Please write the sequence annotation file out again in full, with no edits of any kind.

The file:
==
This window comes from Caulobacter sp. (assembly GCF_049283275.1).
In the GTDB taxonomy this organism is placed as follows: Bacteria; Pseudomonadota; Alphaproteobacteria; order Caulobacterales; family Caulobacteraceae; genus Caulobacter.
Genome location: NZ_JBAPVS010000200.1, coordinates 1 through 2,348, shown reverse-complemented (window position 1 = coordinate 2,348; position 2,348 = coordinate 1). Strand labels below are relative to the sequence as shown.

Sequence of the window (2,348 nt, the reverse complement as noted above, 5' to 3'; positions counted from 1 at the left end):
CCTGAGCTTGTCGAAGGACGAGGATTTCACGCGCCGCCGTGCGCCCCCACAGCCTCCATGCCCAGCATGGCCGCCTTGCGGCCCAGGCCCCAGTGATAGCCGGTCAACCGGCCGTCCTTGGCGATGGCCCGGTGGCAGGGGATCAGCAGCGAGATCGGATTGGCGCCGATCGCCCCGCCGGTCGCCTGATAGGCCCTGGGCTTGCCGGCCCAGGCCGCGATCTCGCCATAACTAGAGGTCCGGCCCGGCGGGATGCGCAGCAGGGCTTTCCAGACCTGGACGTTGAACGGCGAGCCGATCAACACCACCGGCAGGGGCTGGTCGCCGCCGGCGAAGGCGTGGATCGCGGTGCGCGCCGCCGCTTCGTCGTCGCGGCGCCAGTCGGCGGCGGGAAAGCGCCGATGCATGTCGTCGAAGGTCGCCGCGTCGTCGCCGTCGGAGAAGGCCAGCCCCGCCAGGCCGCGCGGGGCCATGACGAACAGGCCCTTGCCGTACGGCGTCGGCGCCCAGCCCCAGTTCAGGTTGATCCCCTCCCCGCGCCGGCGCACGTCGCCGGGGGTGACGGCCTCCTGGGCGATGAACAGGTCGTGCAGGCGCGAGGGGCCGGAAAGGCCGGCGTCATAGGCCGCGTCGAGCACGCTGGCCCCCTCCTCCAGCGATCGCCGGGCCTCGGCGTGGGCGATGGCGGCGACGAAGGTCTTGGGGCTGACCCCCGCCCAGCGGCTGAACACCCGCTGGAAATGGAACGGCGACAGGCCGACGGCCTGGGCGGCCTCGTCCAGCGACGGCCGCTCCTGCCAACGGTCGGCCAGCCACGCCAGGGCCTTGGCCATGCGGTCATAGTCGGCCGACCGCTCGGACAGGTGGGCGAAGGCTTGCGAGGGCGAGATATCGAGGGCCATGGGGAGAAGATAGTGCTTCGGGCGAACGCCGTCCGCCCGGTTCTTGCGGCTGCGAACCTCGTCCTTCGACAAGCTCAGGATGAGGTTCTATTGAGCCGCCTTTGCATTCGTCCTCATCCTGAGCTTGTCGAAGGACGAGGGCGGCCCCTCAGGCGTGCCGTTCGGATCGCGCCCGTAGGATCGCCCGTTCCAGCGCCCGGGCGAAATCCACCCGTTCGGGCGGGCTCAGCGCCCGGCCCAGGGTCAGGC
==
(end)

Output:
This window comes from Caulobacter sp. (assembly GCF_049283275.1).
In the GTDB taxonomy this organism is placed as follows: Bacteria; Pseudomonadota; Alphaproteobacteria; order Caulobacterales; family Caulobacteraceae; genus Caulobacter.
Genome location: NZ_JBAPVS010000200.1, coordinates 1 through 2,348, shown reverse-complemented (window position 1 = coordinate 2,348; position 2,348 = coordinate 1). Strand labels below are relative to the sequence as shown.

Sequence of the window (2,348 nt, the reverse complement as noted above, 5' to 3'; positions counted from 1 at the left end):
CCTGAGCTTGTCGAAGGACGAGGATTTCACGCGCCGCCGTGCGCCCCCACAGCCTCCATGCCCAGCATGGCCGCCTTGCGGCCCAGGCCCCAGTGATAGCCGGTCAACCGGCCGTCCTTGGCGATGGCCCGGTGGCAGGGGATCAGCAGCGAGATCGGATTGGCGCCGATCGCCCCGCCGGTCGCCTGATAGGCCCTGGGCTTGCCGGCCCAGGCCGCGATCTCGCCATAACTAGAGGTCCGGCCCGGCGGGATGCGCAGCAGGGCTTTCCAGACCTGGACGTTGAACGGCGAGCCGATCAACACCACCGGCAGGGGCTGGTCGCCGCCGGCGAAGGCGTGGATCGCGGTGCGCGCCGCCGCTTCGTCGTCGCGGCGCCAGTCGGCGGCGGGAAAGCGCCGATGCATGTCGTCGAAGGTCGCCGCGTCGTCGCCGTCGGAGAAGGCCAGCCCCGCCAGGCCGCGCGGGGCCATGACGAACAGGCCCTTGCCGTACGGCGTCGGCGCCCAGCCCCAGTTCAGGTTGATCCCCTCCCCGCGCCGGCGCACGTCGCCGGGGGTGACGGCCTCCTGGGCGATGAACAGGTCGTGCAGGCGCGAGGGGCCGGAAAGGCCGGCGTCATAGGCCGCGTCGAGCACGCTGGCCCCCTCCTCCAGCGATCGCCGGGCCTCGGCGTGGGCGATGGCGGCGACGAAGGTCTTGGGGCTGACCCCCGCCCAGCGGCTGAACACCCGCTGGAAATGGAACGGCGACAGGCCGACGGCCTGGGCGGCCTCGTCCAGCGACGGCCGCTCCTGCCAACGGTCGGCCAGCCACGCCAGGGCCTTGGCCATGCGGTCATAGTCGGCCGACCGCTCGGACAGGTGGGCGAAGGCTTGCGAGGGCGAGATATCGAGGGCCATGGGGAGAAGATAGTGCTTCGGGCGAACGCCGTCCGCCCGGTTCTTGCGGCTGCGAACCTCGTCCTTCGACAAGCTCAGGATGAGGTTCTATTGAGCCGCCTTTGCATTCGTCCTCATCCTGAGCTTGTCGAAGGACGAGGGCGGCCCCTCAGGCGTGCCGTTCGGATCGCGCCCGTAGGATCGCCCGTTCCAGCGCCCGGGCGAAATCCACCCGTTCGGGCGGGCTCAGCGCCCGGCCCAGGGTCAGGC